He began his January 5, 1983 lecture at the Collège de France by attempting to summarize his work “over the last years, even over the ten or maybe twelve years I have been teaching here” as follows:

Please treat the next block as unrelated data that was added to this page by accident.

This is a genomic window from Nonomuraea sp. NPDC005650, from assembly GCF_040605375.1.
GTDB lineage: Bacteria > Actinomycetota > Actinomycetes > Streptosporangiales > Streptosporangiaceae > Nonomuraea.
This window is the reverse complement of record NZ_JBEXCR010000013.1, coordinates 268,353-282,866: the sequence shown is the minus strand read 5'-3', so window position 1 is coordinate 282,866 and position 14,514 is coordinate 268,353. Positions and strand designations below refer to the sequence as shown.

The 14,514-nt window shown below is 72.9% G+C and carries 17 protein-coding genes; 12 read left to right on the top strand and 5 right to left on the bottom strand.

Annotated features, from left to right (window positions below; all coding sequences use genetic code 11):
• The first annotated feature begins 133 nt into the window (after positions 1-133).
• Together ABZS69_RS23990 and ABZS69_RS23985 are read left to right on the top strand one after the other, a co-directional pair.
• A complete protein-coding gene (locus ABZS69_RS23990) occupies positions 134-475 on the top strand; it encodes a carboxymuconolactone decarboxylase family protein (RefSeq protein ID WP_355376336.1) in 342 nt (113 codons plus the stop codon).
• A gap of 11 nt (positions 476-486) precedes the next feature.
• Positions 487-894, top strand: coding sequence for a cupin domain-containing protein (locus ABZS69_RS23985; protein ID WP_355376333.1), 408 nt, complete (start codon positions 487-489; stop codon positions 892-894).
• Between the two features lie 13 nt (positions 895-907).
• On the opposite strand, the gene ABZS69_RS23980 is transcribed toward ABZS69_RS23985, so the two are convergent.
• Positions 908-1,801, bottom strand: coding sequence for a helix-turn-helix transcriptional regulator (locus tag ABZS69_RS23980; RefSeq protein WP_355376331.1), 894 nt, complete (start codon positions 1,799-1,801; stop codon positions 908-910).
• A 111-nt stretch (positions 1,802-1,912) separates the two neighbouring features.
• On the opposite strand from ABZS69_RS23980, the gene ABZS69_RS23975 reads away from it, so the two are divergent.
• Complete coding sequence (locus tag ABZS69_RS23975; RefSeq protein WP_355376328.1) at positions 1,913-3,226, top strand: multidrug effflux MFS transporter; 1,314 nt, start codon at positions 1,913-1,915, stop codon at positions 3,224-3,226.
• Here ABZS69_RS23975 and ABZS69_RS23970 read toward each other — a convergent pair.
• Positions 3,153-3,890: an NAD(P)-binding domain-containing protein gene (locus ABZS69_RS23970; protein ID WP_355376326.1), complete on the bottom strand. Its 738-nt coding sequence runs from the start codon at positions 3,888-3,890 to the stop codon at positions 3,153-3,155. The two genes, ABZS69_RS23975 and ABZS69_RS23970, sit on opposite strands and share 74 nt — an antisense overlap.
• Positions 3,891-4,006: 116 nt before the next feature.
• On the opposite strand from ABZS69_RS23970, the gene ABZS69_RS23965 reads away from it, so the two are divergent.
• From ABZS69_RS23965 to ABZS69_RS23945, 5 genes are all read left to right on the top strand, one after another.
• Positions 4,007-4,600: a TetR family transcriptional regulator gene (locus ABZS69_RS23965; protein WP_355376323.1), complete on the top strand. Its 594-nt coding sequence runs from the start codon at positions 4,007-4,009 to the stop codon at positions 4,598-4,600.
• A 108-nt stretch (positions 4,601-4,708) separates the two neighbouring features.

In this general project, which goes under the sign, if not the title, “the history of thought,” my problem has been to do something rather different from the quite legitimate activity of most historians of ideas. In any case, I wanted to differentiate myself from two entirely legitimate methods. I wanted to differentiate myself first of all from what we may call, and is called, the history of mentalities, which, to characterize it completely schematically be a history situated on an axis going from the analysis of actual forms of behavior to the possible accompanying expressions which may precede them, follow them, translate them, prescribe them, disguise them, or justify them, and so forth. On the other hand, I also wanted to differentiate myself from what could be called a history of representations or of representational systems, that is to say, a history which would have, could have, or may have two objectives. One would be the analysis of representational functions. By “the analysis of representational functions” I mean the analysis of the possible role played by representations either in relation to the object represented, or in relation to the subject who represents them to him or herself — let’s say an analysis of ideologies. And then I think the other pole of a possible analysis of representations is the analysis of the representational values of a system of representations, that is to say, the analysis of representations in terms of a knowledge (connaissance) — of a content of knowledge, or of a rule, or a form of knowledge — which is taken to be a criterion of truth, or at any rate a truth-reference point in relation to which one can determine the representational value of this or that system of thought understood as a system of representations of a given object.4